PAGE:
Engineering Student Council hosts pumpkin drop

Caroline Goldstein

Four teams dropped pumpkins from the ladder of a firetruck behind Sullivan Hall at the Engineering Student Council’s second annual Pumpkin Drop on Oct. 30.

The teams created contraptions to keep their pumpkins from breaking when dropped from about 70 feet off the fire truck.

In order to determine how best to protect the pumpkin, students must look at the acceleration due to gravity and the weight of the pumpkin itself, according to Alyssa Lau, the chairman of the Engineering Tradition Committee.

The four teams competing were allowed to protect their pumpkin however they deemed best. However, no metal, concrete or glass could be used for safety reasons.

The categories being judged were “best protection of pumpkin,” “best design aesthetics,” “most team spirit/best costume” and “best explosion.”

The prizes were buckets of candy and a $20 Campus Corner gift card.

The first Pumpkin Drop was held last year.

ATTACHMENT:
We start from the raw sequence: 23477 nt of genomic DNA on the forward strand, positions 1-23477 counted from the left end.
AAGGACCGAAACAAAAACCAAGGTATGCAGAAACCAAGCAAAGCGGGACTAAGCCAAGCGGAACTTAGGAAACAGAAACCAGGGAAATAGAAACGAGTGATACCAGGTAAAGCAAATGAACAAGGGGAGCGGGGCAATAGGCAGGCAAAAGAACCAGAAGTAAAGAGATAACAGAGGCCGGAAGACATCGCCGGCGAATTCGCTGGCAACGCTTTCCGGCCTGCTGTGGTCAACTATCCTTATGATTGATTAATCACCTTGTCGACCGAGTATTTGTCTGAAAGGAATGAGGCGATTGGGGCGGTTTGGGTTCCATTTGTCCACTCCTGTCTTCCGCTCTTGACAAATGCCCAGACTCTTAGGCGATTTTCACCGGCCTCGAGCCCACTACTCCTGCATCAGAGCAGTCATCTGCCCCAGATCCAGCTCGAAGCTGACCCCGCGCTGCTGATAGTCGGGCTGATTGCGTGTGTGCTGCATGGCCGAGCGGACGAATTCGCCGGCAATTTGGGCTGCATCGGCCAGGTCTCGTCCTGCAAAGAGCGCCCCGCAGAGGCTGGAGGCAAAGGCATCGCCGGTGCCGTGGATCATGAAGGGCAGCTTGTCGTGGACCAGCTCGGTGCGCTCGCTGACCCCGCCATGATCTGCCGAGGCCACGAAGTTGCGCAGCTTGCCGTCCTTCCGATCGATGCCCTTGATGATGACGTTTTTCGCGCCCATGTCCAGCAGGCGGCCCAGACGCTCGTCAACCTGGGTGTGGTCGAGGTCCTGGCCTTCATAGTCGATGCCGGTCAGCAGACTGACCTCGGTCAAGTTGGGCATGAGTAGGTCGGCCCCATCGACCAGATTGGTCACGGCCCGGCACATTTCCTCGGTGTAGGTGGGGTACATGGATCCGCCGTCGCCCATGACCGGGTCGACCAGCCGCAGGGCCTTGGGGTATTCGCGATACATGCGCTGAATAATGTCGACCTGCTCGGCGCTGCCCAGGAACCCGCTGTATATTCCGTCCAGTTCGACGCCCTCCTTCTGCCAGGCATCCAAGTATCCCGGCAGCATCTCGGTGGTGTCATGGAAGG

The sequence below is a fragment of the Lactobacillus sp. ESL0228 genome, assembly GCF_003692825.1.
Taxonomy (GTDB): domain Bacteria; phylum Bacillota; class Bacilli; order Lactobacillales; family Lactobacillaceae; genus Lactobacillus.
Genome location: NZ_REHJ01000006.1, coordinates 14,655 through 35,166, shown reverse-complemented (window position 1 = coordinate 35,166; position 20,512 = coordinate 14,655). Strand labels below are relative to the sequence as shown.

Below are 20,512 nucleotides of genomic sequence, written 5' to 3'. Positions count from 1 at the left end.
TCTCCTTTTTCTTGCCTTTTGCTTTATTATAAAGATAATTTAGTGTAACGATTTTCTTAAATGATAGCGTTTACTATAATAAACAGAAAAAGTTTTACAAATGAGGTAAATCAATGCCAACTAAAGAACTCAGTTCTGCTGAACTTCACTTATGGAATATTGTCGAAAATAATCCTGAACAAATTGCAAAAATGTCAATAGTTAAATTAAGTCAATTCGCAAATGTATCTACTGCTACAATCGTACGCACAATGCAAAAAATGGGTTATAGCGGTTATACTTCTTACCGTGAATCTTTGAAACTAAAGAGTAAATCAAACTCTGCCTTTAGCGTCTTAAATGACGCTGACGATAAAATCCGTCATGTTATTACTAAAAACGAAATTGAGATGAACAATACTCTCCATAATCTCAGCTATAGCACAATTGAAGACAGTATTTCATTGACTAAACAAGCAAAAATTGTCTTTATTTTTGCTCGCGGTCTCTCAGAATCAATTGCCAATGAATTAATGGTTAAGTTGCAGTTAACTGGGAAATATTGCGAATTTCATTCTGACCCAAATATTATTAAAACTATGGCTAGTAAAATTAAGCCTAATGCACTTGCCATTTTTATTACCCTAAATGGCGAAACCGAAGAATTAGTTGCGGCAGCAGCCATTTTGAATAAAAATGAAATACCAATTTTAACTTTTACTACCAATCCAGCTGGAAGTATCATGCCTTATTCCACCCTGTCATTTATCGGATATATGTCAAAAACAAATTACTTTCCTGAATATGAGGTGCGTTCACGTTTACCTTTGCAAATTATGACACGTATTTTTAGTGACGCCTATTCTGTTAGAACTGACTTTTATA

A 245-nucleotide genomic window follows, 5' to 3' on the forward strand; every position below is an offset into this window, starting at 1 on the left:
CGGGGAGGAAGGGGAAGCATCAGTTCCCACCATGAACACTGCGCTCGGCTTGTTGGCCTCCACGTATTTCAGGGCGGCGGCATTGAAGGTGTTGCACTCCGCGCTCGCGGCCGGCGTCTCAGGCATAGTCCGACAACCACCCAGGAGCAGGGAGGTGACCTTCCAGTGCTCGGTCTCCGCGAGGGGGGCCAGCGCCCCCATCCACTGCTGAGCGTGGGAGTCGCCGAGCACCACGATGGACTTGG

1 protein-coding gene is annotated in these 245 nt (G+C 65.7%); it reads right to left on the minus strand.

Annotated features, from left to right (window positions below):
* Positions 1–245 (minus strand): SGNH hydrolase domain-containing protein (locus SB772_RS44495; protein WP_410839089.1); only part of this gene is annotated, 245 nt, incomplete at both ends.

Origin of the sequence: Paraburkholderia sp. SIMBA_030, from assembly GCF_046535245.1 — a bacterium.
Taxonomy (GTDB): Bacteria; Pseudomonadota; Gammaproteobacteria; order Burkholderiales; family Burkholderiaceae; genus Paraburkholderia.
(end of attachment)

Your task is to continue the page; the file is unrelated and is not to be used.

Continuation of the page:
At first, the idea was to have an egg drop, but the Engineering Student Council decided on pumpkins instead to make it more festive, according to senior Olivia Donaldson, the head of community development for Engineering Student Council.

“We wanted to find more activities that involved real engineering but were also fun,” said senior Mara Tsudis, president of Engineering Student Council.Preparation for this year’s event began in September.

This year’s Pumpkin Drop ran much like last year’s, but with one notable exception. Instead of being held behind the CEER building as it was last year, the location was changed to behind Sullivan Hall.

“We wanted to make sure it was out for everybody to see this year,” Donaldson said.

“The reason we do this is because we’re such a small college on campus,” said Gayle Doyle, adviser to the Engineering Student Council, “We want people to know we exist.”

Gregory Sleasman, a member of the Engineering Student Council and the Community Development Committee, was pleased with the event. His team won for best explosion. The event is open to all students at Villanova, not just engineers. The Pumpkin Drop does not involve massive amounts of engineering, according to Donaldson.